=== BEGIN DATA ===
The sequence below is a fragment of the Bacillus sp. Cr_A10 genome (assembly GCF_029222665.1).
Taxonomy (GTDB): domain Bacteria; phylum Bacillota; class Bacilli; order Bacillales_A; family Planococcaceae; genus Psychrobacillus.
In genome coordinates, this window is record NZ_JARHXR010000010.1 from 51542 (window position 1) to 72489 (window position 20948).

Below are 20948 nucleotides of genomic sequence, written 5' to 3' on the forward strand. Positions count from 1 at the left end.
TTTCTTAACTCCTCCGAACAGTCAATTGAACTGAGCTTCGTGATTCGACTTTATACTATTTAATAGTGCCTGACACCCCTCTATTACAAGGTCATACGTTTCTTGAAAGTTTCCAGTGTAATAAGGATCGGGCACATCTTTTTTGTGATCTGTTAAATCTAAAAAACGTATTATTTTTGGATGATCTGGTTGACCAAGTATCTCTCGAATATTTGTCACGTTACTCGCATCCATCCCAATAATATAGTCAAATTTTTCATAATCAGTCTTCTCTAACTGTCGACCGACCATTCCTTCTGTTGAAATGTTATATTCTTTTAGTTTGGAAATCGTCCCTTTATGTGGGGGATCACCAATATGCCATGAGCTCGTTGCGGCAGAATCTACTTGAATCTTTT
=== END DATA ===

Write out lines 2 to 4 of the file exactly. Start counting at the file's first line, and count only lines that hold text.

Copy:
Taxonomy (GTDB): domain Bacteria; phylum Bacillota; class Bacilli; order Bacillales_A; family Planococcaceae; genus Psychrobacillus.
In genome coordinates, this window is record NZ_JARHXR010000010.1 from 51542 (window position 1) to 72489 (window position 20948).

Below are 20948 nucleotides of genomic sequence, written 5' to 3' on the forward strand. Positions count from 1 at the left end.